Students at UC Merced and those who might someday become Bobcats are the focus of FARMERS, Professor Rudy M. Ortiz’s training program funded again for $1 million by the U.S. Department of Agriculture (USDA).
FARMERS stands for Facilitating Agriculture-Related Mentoring for Emerging Research Scholars, and the goal is to train 15 undergraduate and 10 graduate students a year over the next four years to conduct in-depth research into agriculture-related subjects.
“Agriculture as a subject has many layers. It’s not all about being a farmer,” Ortiz said. “There are many opportunities for other kinds of research, including economics, engineering, math, sustainability and more. There will be opportunities that students might not otherwise have explored.”
For example, though Ortiz is a physiologist with the Department of Molecular and Cell Biology, much of his research revolves around nutrition.
The USDA’s Education Collaborative program for Hispanic-Serving Institutions (HSI) has awarded Ortiz and his lab this competitive and prestigious grant at this funding level twice, as well as a third, smaller one. It’s especially relevant in the San Joaquin Valley, of course, because not only is this one of the nation’s most disadvantaged regions, it’s also one of the most diverse areas of California, and one of the most agriculturally rich.
Besides professional development and research training, FARMERS offers students opportunities for internships, networking and outreach to younger students by helping develop curriculum that will prepare children for college and studies in the science, technology, engineering and math (STEM) fields.
“We’re also expanding the number and type of research training opportunities to the diverse population of students supported by UC Merced and our partner HSIs, CSU Stanislaus and UC Santa Cruz and others,” Ortiz said.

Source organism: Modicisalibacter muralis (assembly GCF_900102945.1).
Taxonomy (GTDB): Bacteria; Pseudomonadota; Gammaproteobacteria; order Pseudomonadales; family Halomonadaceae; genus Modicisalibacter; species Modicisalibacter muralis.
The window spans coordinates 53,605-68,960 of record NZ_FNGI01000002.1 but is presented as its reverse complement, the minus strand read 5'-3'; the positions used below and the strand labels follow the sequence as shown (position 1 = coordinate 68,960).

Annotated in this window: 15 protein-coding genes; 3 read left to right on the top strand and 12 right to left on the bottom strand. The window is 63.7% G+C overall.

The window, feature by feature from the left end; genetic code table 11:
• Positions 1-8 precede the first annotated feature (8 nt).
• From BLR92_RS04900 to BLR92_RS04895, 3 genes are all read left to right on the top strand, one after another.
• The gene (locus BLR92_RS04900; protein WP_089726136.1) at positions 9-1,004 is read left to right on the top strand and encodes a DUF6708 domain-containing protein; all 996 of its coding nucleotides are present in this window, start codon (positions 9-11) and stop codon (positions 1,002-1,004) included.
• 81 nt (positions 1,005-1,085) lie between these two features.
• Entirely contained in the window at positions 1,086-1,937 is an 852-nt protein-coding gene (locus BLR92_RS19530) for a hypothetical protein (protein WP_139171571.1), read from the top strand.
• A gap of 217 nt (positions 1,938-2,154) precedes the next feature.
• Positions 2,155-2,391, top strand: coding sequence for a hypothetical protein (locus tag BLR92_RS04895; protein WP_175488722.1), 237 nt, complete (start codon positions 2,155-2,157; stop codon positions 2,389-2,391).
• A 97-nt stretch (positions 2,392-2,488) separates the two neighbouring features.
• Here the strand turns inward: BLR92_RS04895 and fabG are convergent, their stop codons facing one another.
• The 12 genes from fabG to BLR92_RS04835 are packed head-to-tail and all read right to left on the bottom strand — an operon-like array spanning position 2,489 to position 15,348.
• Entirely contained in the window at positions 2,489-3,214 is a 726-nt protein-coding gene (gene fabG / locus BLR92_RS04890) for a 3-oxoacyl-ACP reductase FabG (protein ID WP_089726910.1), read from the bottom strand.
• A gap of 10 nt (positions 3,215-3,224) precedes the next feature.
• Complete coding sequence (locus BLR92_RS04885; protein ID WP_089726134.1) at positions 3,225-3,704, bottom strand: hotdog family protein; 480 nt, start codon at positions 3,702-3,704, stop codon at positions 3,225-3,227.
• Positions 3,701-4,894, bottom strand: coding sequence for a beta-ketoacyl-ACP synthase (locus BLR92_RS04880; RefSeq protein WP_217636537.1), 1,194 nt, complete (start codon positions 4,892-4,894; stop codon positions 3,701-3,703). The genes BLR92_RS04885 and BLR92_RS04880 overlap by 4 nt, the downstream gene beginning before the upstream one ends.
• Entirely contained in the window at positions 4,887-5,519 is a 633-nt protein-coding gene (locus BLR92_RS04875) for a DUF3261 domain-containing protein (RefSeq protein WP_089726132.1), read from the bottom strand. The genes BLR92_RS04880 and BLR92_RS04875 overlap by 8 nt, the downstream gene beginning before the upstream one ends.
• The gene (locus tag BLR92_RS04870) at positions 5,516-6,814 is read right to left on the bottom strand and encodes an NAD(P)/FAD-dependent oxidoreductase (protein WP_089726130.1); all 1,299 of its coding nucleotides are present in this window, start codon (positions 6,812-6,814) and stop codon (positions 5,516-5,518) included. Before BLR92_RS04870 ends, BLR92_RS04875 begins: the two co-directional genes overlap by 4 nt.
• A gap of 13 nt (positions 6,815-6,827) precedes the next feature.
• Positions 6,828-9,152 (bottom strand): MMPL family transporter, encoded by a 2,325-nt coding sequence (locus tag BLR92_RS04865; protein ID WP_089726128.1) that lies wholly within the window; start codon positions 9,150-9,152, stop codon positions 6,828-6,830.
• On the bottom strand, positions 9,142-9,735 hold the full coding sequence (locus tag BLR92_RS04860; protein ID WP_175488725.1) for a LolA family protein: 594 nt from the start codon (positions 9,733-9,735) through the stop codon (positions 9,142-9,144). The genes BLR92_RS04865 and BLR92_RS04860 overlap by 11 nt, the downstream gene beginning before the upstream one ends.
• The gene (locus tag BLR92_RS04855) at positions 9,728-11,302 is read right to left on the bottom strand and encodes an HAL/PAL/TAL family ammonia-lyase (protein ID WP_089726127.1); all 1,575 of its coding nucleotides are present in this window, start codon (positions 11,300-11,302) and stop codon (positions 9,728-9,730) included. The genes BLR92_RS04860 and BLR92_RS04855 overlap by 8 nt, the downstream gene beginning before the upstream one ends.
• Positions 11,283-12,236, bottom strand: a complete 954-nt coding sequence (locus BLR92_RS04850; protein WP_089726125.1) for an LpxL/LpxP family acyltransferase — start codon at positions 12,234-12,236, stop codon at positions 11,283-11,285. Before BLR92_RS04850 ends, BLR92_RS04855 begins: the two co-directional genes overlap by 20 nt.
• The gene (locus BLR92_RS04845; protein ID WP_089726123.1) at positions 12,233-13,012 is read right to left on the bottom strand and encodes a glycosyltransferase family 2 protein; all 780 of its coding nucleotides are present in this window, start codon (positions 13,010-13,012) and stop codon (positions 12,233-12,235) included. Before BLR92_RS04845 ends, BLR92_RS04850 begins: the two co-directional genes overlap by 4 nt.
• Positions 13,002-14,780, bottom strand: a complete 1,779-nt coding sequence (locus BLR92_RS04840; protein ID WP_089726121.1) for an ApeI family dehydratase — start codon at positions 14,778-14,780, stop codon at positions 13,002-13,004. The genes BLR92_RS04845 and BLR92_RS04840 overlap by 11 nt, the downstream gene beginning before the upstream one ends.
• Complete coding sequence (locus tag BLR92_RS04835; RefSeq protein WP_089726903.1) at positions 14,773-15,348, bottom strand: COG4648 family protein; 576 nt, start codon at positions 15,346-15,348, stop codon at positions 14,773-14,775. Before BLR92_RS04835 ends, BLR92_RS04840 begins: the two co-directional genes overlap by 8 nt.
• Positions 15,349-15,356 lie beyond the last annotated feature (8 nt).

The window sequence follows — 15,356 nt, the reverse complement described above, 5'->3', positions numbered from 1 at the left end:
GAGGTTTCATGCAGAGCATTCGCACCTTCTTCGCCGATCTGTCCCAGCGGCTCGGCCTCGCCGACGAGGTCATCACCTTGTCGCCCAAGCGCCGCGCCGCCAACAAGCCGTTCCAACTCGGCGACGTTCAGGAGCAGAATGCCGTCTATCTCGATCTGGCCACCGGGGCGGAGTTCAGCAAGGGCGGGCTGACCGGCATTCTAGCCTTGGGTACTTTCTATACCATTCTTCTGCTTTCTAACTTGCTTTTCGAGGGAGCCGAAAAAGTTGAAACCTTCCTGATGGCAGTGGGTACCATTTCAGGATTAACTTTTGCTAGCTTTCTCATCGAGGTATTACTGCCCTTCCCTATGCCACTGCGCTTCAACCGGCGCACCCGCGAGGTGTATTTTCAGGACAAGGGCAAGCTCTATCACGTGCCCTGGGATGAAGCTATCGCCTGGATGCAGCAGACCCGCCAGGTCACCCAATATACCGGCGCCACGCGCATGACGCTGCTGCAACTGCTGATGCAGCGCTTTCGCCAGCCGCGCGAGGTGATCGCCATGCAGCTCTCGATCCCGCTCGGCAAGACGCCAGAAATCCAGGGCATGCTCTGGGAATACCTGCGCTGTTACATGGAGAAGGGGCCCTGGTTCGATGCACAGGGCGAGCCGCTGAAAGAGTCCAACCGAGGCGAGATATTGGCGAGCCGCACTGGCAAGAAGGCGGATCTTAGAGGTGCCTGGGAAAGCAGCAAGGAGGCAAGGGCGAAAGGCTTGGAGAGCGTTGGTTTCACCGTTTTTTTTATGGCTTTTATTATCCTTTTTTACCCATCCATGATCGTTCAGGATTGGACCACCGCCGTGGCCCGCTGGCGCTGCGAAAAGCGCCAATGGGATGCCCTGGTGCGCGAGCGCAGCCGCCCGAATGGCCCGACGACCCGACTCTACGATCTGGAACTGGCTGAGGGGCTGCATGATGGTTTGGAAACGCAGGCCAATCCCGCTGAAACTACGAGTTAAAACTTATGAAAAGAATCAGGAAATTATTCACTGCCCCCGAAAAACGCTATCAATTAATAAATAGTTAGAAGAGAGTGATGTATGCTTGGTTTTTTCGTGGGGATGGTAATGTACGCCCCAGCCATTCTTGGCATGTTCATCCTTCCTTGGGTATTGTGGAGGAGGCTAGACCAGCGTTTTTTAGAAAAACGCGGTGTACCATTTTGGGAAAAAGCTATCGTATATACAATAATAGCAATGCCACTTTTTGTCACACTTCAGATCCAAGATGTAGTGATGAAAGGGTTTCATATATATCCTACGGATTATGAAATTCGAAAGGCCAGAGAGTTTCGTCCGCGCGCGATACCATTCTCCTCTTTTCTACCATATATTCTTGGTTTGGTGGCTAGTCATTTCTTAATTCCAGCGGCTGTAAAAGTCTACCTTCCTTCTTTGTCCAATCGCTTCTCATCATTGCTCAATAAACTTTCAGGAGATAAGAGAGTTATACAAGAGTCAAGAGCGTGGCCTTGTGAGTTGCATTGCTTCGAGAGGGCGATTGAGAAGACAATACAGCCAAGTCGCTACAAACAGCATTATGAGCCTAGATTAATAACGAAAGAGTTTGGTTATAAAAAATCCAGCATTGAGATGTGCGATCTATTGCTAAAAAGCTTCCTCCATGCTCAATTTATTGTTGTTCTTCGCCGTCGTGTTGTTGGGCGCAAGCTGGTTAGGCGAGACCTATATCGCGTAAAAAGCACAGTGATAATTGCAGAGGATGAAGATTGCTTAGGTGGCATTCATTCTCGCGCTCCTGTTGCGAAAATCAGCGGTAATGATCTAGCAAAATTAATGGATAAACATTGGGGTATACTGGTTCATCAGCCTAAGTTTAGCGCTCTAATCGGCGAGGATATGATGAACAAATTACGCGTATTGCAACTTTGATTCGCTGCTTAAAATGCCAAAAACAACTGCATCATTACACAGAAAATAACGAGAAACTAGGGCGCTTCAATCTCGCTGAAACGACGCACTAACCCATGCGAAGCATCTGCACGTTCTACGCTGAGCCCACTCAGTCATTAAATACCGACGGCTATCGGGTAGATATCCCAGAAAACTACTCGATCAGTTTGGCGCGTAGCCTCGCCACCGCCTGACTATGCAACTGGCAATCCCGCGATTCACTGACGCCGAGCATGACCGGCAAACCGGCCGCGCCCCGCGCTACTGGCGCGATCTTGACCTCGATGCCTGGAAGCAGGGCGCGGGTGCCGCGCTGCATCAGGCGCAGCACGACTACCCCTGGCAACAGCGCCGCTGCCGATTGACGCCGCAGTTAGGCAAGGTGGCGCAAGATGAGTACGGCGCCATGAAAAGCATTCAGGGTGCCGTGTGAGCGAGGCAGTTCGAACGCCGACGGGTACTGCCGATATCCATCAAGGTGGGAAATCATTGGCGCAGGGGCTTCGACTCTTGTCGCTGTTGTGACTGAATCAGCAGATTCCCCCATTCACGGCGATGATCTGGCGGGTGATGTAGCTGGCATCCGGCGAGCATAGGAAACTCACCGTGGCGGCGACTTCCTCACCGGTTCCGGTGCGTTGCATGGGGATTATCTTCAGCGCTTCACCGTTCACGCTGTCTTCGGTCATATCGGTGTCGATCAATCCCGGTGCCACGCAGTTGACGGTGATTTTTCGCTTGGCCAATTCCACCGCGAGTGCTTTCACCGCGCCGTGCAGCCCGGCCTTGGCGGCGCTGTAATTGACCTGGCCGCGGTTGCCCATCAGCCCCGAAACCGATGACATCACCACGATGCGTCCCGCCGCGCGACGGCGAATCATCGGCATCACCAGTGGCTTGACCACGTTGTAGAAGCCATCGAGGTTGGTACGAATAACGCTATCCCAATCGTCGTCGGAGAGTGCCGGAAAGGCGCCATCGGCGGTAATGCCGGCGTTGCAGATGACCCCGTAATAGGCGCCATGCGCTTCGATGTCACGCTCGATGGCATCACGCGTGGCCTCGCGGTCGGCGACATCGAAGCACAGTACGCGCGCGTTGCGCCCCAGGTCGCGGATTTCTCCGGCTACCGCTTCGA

Melisa Quintana, an Earth systems sciences major who expects to graduate in the spring, is a FARMERS participant. She’s interested in soil health in agroecological systems, nutrient cycling in natural ecosystems, conservation and regeneration of biodiversity, land defense, food sovereignty, social justice and climate resiliency. She is researching how soil health amendments, specifically the addition of biochar and compost, can improve soil quality and increase carbon sequestration in conventional systems and how soil health practices reduce greenhouse gas emissions at dairy farms.
Though she did a little bit of experimentation in grade school science classes, once she got to college, her interest grew, and she joined FARMERS, working with Professor Rebecca Ryals, an affiliated faculty member.
“I was amazed that you could research topics like the spatial distribution of species over time, changes in species abundance and diversity, soil health practices, integrating sustainable agriculture practices and more,” she said. “After this exposure to different types of research and researchers, I was hooked.”
As a first-generation Guatemalan American, Quintana said the research she has learned about brought her to some surprising conclusions.
“I hadn’t known that most of the soil health amendment practices we're integrating to reduce greenhouse gas emissions and increase carbon sequestration stem from Indigenous knowledge and peasant farming practices,” she said. “It was even more surprising when I was talking to my mother, a Guatemalan Campesina, about my work and she mentioned that she has implemented the farming methods I'm learning about on our family's land growing up. I didn't realize how connected my family and I are to the land.”
FARMERS is not only for Hispanic students, even though it is part of the HSI program. Over the seven years it has been funded, FARMERS has helped more than 50 students go on to graduate programs and ag-related careers. All FARMERS students have graduated, and Ortiz said he plans that the next group of participants will maintain that perfect record.
The students will work on peer-reviewed publications, attend conferences and meetings and be able to join a summer ag institute next year. They will also have opportunities to meet and discuss career opportunities with USDA representatives at meetings and on campus.
“It will be good for students to learn more about the USDA, the way the agency interacts with society and the kinds of career possibilities it offers,” Ortiz said.
Students who are interested in applying can follow along on the FARMERS website, the Center of Information Technology Research in the Interest of Society (CITRIS) website or watch for emails and other postings around campus.